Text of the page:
As it turns out, this is a tremendous sociological coup for everyone, the cancellation of My Generation, a show marketed by ABC in such a way that a person of acute sensitivities and sensibilities did not need to see.
Watching the show was not on my to-do list, did not make it to Google Alert, did not even rate a 'don't forget to record this one' on a napkin, but someone told me it was already legend, had a huge following, which I guess, in the end, it did not.
A couple of weeks ago I took a walk and passed a bus stopped at a stop light. And on that bus, splashed across the entire length of the vehicle, drawing one's eye in such a way that nobody can look anywhere else but, is an advertisement that hypnotizes in the way that the Calvin Klein underwear ads once did, perhaps need not anymore. The riders, human faces of all sorts, excellent faces, staring at us or into Iphones only a foot above the ad, framed in cloudy but in the right light, decipherable glass, are insignificant. (This is a process statement for those of you who study process in your family therapy or psychology classes, laced with content for those who ventral process).
The enormous face on the ad, in a knowing pout, is a seductive brunette.
You may have his hand, but I have his heart.The caption is a glorification of the art of seduction, validation that partner-capture is okay, indeed it is a competition, who knew, and may the best woman (sure, it has to be a woman, perhaps the networks first mistake) win.
Nobody could like this I'm thinking, knowing that that's not true..
But, you might think, if a person is in a good marriage, rests comfortably in a safe, secure, supportive relationship, the best of all possible s-words, and the r-word, why then, how can, a bimbo, threaten this? More to the point, why be sickened by a media event that explores relationships like this? Shouldn't someone draw attention to the fact that all marriages are vulnerable because people are human?
There are marriages that are secure and solid, safe, the rubber bands so thick that the literal death of a mate does not affect the integrity of the relationship, not in the mind of the survivor. And then there are the rest.
It is the rest that we need to talk about, if only for awhile, and no, we're not going into everything, not even talking about abusive partners who cheat and brag about it, or mentally torture, or suffer huge character deficits (AA language) or as we way in the biz, personality disorders that will take forever to turn around.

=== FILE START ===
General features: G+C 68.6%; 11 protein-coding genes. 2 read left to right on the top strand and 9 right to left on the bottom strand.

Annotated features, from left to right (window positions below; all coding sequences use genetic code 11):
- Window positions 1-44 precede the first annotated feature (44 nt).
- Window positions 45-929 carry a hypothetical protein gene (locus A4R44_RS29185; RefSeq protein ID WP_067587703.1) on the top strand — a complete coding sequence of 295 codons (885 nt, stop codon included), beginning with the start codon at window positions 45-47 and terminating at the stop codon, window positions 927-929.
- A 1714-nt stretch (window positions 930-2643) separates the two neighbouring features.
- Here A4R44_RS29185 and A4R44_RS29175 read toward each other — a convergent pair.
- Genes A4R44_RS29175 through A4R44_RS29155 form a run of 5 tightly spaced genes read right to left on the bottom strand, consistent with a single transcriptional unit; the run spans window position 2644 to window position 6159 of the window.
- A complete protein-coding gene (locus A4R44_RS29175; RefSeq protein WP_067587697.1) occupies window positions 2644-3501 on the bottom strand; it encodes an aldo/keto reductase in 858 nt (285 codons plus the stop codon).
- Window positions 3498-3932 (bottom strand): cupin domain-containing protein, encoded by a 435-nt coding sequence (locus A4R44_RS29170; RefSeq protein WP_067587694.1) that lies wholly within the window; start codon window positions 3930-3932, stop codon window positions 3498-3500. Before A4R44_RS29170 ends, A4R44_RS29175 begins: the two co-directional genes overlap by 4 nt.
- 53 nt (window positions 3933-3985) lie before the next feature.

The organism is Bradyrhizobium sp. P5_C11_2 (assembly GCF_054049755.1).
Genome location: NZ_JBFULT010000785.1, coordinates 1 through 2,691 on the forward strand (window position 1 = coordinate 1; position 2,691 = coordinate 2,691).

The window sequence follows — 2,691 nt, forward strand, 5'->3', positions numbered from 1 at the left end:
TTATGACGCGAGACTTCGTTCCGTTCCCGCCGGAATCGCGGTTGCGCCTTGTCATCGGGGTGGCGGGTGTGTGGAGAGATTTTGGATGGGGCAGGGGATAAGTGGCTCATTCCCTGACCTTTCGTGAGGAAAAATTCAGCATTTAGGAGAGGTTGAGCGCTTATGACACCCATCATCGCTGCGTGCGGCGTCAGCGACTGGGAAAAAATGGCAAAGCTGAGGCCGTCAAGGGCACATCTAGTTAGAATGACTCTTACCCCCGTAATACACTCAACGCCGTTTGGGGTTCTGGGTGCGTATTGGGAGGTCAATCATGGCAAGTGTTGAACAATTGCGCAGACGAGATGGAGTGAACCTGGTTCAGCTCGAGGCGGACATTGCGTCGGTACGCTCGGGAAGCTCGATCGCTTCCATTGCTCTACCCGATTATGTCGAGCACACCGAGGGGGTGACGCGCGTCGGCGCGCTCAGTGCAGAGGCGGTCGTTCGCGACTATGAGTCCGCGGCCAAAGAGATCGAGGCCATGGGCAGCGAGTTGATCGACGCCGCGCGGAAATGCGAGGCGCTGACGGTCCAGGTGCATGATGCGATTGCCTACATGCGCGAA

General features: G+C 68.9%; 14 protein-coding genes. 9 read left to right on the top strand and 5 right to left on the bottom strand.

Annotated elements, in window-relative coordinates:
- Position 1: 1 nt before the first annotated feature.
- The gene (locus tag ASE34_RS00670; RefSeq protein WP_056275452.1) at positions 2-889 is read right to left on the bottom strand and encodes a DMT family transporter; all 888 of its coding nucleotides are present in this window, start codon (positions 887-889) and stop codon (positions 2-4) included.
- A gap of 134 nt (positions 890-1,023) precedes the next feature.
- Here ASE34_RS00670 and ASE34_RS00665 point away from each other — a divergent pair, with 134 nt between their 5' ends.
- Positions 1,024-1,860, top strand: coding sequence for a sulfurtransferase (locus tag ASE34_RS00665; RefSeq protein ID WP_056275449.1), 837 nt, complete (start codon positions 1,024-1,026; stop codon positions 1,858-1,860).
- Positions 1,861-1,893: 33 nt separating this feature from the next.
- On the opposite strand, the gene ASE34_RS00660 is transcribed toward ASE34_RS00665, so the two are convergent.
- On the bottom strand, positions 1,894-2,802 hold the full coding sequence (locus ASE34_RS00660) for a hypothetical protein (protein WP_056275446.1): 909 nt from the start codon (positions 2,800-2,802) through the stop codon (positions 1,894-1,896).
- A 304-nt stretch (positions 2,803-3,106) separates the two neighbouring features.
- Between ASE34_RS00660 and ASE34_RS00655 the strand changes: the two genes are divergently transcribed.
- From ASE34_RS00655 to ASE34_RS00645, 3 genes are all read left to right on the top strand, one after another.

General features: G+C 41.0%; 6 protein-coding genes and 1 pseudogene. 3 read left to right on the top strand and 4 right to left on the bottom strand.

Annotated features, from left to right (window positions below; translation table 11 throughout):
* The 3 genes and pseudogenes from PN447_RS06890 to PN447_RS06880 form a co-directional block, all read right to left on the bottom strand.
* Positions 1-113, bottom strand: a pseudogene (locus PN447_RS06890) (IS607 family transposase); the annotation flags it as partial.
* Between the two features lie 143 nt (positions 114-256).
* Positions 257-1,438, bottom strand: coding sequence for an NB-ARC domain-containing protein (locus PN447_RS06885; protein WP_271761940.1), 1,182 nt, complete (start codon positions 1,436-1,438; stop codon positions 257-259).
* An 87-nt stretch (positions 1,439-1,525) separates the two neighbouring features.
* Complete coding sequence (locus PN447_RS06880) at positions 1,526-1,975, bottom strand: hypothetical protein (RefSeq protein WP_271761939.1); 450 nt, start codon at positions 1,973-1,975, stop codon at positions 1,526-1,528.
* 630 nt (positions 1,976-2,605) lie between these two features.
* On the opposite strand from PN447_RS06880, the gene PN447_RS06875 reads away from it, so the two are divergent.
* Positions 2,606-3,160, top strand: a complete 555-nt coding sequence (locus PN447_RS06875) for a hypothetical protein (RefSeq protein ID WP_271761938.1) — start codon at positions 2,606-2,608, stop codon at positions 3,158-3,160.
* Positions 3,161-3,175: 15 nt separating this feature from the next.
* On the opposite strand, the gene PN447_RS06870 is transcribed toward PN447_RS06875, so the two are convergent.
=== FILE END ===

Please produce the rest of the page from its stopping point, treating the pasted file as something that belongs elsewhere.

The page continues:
When one partner opens the marriage, even covertly, with no intention of hurting the other, perhaps, for this is usually the case, but the other finds out, for the other inevitably will find out, there is permission, a big fat letter from an unapproachable court, no appeal, a din, (Hebrew, rhymes with tin) a judgment, that this is something that we do in this relationship, we have sex with others. The seemingly irreparable crack is reparable, but the scar remains.
And when the extra-marital relationship has petered out, the other woman, the other man gone, the thrill, the glitter in abatement, the fissure might still fizz, crackle, and the jury is out, if either partner will now feel free to indulge in extra-marital relations, for this is only beginning, a new marital norm, and sometimes there's no stopping this boulder of a rolling stone.
You may have his hand, but I have his heart?! #
The Post Script: The truth is that most marriages survive infidelity, with or without therapy, and some defined as open marriages seem to work out quite happily. We're dying to hear more about these. It is the subject of much hard work in marital therapy, repairing relationships that have cracked under the strain of too many intimates, and it only takes about a year for both partners to feel that the marriage is on the mend, barring those severe character defects mentioned above, and a lack of desire to change them.